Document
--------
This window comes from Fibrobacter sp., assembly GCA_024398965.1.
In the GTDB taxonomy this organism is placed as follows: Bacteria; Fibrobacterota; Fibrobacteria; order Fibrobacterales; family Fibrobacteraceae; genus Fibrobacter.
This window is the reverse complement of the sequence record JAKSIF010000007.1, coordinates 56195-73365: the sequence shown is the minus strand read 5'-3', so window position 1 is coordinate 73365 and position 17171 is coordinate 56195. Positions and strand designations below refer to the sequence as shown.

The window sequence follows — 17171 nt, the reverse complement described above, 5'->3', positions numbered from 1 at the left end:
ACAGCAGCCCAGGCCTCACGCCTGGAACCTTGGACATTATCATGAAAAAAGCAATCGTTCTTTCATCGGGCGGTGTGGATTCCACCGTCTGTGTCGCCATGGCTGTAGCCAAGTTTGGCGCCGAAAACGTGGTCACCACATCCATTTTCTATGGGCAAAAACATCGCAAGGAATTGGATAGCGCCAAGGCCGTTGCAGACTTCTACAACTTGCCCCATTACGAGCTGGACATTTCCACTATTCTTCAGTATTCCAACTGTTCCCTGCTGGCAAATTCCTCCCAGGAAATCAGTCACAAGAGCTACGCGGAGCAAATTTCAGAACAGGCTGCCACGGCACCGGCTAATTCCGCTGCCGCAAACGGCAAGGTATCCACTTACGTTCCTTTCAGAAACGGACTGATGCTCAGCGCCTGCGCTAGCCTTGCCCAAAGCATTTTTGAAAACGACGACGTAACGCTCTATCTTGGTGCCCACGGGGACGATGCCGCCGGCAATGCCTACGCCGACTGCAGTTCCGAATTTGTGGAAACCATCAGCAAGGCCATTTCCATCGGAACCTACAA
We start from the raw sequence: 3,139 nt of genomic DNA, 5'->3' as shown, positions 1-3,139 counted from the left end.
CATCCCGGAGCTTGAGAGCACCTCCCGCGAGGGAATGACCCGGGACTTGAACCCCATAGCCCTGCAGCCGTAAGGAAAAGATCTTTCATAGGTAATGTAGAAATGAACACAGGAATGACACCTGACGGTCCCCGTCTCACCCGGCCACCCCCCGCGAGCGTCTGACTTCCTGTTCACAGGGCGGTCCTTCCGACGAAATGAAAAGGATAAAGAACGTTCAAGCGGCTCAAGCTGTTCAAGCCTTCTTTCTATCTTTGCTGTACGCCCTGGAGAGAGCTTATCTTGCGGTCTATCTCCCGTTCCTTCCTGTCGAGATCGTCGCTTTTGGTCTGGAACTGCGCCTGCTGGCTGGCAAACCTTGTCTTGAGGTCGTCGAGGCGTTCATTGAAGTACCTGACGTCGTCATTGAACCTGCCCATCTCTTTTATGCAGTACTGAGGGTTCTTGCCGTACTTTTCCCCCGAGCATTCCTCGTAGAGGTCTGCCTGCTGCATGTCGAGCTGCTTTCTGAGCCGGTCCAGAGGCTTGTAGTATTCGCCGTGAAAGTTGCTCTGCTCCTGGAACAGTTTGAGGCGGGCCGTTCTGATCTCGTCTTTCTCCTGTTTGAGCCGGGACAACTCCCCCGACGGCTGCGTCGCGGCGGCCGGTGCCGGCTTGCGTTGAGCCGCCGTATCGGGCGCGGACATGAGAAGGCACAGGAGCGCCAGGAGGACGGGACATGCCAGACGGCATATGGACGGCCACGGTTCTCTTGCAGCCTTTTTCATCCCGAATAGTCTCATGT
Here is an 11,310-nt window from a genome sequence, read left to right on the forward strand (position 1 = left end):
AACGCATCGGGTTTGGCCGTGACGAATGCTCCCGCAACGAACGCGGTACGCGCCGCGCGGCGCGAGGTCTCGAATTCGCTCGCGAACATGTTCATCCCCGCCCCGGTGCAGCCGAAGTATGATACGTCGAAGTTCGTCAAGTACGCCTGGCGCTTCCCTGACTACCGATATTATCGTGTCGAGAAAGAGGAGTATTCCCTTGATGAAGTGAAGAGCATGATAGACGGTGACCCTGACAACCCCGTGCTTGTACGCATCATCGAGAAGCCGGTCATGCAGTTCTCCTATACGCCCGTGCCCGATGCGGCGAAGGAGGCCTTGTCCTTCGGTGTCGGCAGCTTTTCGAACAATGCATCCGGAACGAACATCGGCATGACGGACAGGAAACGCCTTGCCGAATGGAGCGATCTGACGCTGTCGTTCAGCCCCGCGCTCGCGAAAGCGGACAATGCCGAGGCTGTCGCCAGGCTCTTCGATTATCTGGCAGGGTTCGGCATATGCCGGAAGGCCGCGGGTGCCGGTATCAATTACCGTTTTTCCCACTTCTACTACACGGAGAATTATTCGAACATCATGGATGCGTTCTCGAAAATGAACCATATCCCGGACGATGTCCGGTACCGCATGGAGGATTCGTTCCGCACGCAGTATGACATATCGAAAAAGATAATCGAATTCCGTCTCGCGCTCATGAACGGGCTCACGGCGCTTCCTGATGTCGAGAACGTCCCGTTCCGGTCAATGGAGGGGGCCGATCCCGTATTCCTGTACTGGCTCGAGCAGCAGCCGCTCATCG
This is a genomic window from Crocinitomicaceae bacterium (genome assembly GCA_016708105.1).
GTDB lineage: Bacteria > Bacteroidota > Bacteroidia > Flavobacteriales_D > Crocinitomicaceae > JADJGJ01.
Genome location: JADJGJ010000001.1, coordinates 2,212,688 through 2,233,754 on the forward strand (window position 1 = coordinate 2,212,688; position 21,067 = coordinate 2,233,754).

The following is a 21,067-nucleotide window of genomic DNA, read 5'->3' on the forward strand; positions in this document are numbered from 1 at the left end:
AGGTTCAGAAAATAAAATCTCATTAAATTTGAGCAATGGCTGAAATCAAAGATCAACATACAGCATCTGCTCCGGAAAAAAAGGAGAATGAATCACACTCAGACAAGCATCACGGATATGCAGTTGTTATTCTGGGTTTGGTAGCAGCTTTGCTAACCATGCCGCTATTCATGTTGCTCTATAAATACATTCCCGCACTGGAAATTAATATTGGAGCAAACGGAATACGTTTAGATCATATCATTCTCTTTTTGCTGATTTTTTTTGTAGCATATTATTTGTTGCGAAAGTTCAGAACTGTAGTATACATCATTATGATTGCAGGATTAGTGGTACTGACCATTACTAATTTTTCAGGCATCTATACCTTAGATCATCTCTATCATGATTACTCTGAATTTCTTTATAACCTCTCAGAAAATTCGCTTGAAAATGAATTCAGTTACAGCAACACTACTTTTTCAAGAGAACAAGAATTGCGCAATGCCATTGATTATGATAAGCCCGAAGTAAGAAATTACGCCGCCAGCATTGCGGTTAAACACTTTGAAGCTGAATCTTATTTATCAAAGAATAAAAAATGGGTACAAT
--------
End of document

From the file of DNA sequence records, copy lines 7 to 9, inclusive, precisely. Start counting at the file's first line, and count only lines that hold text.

CATCCCGGAGCTTGAGAGCACCTCCCGCGAGGGAATGACCCGGGACTTGAACCCCATAGCCCTGCAGCCGTAAGGAAAAGATCTTTCATAGGTAATGTAGAAATGAACACAGGAATGACACCTGACGGTCCCCGTCTCACCCGGCCACCCCCCGCGAGCGTCTGACTTCCTGTTCACAGGGCGGTCCTTCCGACGAAATGAAAAGGATAAAGAACGTTCAAGCGGCTCAAGCTGTTCAAGCCTTCTTTCTATCTTTGCTGTACGCCCTGGAGAGAGCTTATCTTGCGGTCTATCTCCCGTTCCTTCCTGTCGAGATCGTCGCTTTTGGTCTGGAACTGCGCCTGCTGGCTGGCAAACCTTGTCTTGAGGTCGTCGAGGCGTTCATTGAAGTACCTGACGTCGTCATTGAACCTGCCCATCTCTTTTATGCAGTACTGAGGGTTCTTGCCGTACTTTTCCCCCGAGCATTCCTCGTAGAGGTCTGCCTGCTGCATGTCGAGCTGCTTTCTGAGCCGGTCCAGAGGCTTGTAGTATTCGCCGTGAAAGTTGCTCTGCTCCTGGAACAGTTTGAGGCGGGCCGTTCTGATCTCGTCTTTCTCCTGTTTGAGCCGGGACAACTCCCCCGACGGCTGCGTCGCGGCGGCCGGTGCCGGCTTGCGTTGAGCCGCCGTATCGGGCGCGGACATGAGAAGGCACAGGAGCGCCAGGAGGACGGGACATGCCAGACGGCATATGGACGGCCACGGTTCTCTTGCAGCCTTTTTCATCCCGAATAGTCTCATGT
Here is an 11,310-nt window from a genome sequence, read left to right on the forward strand (position 1 = left end):
AACGCATCGGGTTTGGCCGTGACGAATGCTCCCGCAACGAACGCGGTACGCGCCGCGCGGCGCGAGGTCTCGAATTCGCTCGCGAACATGTTCATCCCCGCCCCGGTGCAGCCGAAGTATGATACGTCGAAGTTCGTCAAGTACGCCTGGCGCTTCCCTGACTACCGATATTATCGTGTCGAGAAAGAGGAGTATTCCCTTGATGAAGTGAAGAGCATGATAGACGGTGACCCTGACAACCCCGTGCTTGTACGCATCATCGAGAAGCCGGTCATGCAGTTCTCCTATACGCCCGTGCCCGATGCGGCGAAGGAGGCCTTGTCCTTCGGTGTCGGCAGCTTTTCGAACAATGCATCCGGAACGAACATCGGCATGACGGACAGGAAACGCCTTGCCGAATGGAGCGATCTGACGCTGTCGTTCAGCCCCGCGCTCGCGAAAGCGGACAATGCCGAGGCTGTCGCCAGGCTCTTCGATTATCTGGCAGGGTTCGGCATATGCCGGAAGGCCGCGGGTGCCGGTATCAATTACCGTTTTTCCCACTTCTACTACACGGAGAATTATTCGAACATCATGGATGCGTTCTCGAAAATGAACCATATCCCGGACGATGTCCGGTACCGCATGGAGGATTCGTTCCGCACGCAGTATGACATATCGAAAAAGATAATCGAATTCCGTCTCGCGCTCATGAACGGGCTCACGGCGCTTCCTGATGTCGAGAACGTCCCGTTCCGGTCAATGGAGGGGGCCGATCCCGTATTCCTGTACTGGCTCGAGCAGCAGCCGCTCATCG